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What It’s Like to Get Dumped


It was the darkness that got to me. The creeping blackness that came with the downing of the light. The sun falling like a punch in the guts. The sewer crawlers sucking at the air, looking at the crescent moon and laughing. I couldn’t get the noise out of my head — The sound of her dying. 
 
 
The screams woke me. I was on the floor again, soaked in sweat. The naked bulb, swinging to the thudding from above. I shook the nightmares from my head. It wasn’t real. I reached for a smoke. I had a burn on my chest where I’d left a cigarette when I’d fallen asleep. It wasn’t the first time. I was numb. The mirror showed me the circles patterned across my chest. It looked like Mother Teresa. I pulled my shirt from the floor and wrung out the sweat. It pooled below me then sank into the floorboards. Evaporating like the dreams of youth. When you get someone pregnant. Outside wedlock. Your cousin.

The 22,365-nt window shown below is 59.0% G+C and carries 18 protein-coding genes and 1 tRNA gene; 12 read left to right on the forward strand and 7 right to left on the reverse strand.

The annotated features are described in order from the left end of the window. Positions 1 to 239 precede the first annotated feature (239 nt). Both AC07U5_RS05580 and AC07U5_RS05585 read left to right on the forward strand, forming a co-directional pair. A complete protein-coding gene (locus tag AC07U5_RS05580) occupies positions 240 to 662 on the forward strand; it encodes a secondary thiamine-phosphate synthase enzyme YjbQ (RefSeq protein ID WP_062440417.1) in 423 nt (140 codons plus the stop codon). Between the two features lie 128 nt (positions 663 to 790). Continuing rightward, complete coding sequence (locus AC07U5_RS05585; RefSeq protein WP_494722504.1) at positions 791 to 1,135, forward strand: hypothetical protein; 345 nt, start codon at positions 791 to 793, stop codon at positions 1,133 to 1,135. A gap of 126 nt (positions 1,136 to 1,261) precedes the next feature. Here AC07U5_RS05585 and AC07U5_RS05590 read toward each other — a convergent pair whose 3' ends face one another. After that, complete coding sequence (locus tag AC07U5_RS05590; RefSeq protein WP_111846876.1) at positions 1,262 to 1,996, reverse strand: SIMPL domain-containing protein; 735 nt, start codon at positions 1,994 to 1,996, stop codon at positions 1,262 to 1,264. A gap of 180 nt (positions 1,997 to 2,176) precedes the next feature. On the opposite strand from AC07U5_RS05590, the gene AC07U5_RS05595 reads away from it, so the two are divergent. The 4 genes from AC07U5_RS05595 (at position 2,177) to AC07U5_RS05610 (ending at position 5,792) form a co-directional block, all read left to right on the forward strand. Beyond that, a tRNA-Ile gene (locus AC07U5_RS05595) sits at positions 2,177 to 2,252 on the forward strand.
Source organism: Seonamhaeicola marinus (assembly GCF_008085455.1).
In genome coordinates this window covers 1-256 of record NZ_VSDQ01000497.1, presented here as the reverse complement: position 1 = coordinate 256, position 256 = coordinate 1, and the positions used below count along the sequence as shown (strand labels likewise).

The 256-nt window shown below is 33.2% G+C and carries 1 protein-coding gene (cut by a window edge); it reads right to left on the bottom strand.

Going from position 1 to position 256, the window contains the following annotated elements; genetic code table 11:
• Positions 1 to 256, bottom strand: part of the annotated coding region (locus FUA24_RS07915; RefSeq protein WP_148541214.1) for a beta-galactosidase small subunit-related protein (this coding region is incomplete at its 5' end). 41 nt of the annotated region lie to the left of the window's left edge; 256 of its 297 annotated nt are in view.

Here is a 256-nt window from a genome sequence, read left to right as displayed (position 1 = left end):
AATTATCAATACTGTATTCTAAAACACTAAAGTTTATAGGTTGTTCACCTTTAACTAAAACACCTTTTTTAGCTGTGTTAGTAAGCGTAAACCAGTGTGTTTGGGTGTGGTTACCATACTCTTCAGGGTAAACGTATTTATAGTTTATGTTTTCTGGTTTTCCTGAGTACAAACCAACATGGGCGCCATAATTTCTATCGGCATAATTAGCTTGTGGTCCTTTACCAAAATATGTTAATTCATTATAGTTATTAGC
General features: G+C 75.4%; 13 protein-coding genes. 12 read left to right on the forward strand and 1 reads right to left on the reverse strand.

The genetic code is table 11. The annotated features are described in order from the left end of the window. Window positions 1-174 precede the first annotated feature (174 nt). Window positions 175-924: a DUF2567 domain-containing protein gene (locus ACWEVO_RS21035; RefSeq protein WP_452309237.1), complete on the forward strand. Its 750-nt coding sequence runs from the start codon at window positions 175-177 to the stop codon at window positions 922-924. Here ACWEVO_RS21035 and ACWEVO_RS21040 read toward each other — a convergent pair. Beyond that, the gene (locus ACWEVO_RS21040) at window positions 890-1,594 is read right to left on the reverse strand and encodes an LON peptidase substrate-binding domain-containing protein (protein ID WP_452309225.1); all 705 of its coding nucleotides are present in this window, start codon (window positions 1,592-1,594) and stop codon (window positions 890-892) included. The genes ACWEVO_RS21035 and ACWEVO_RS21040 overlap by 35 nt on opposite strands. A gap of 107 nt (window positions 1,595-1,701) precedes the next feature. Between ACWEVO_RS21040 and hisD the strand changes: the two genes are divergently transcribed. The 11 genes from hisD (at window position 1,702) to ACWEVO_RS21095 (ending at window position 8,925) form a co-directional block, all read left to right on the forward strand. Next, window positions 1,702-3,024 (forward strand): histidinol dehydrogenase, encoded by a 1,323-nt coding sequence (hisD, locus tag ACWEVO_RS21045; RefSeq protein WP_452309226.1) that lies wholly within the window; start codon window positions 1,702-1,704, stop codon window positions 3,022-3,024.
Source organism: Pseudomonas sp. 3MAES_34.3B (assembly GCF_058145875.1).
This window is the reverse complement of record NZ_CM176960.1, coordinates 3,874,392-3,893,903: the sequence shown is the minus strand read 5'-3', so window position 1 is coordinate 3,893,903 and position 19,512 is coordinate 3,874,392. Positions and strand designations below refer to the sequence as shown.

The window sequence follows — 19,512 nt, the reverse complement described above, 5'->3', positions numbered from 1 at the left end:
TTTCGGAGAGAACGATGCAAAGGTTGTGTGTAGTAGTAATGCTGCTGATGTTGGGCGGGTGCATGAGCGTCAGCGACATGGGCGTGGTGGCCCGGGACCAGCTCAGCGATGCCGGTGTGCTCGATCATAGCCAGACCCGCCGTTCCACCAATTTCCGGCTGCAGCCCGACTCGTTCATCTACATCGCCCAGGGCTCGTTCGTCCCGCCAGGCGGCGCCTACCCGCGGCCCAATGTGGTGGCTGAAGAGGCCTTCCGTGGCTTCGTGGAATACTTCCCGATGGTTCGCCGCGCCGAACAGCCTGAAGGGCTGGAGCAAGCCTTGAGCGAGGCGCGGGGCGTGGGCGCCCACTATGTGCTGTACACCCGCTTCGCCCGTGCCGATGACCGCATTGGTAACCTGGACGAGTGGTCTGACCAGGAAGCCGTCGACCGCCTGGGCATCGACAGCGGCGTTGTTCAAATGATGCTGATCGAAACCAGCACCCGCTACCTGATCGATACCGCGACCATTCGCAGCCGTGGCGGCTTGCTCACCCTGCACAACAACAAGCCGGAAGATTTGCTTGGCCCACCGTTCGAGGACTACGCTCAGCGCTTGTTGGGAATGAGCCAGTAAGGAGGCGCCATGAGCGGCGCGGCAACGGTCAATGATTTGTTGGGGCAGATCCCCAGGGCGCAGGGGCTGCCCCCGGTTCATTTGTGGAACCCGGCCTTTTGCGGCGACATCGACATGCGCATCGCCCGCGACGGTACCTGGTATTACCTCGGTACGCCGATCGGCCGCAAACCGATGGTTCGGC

The sweat dripped like a virgins tears into the shower below. A virgin who sweated alcohol. I would stand in that shower to wash away the grime of the city. The grime that corroded the bones and made my head feel like it was being squeezed in a clamp. By a muscular transvestite. I would piss. In the shower. 
 
The thumping got louder. The place was cheap, somewhere to bury my head from the world. I had a bucket of sand in the corner. The bucket was too small. Too small for my head. I felt the tears coming. The pounding in my head. I’d not been concentrating. The zip on my trousers. My penis. I cried. 
 
Her face. In the picture. I’d put the picture on the floor when I crashed through the door in the early hours. I tried to smash the glass with the heel of my boot, to put violence where there was love, to make hatred my desire. It didn’t smash. It was plastic. 
 
I felt emotion coursing through me — The anger that had taken me screaming into the night, into the darkness of the city. I took the photo from the frame and sat under the window. I found a pen, a gift from her. I drew a moustache on her picture, devil horns on her head. The pen was a representative of our time together. It had different colours. I’d clicked it to red. The red of my heart, the red of my hatred. 
 
I wrote his name on the wall. Brian. I muttered his name, his name again and again. Bastard. Brian the Bastard. Brian the Bloody Bastard. 
 
I heard the call from downstairs. The chance of a lift to school. No. I had a BMX.

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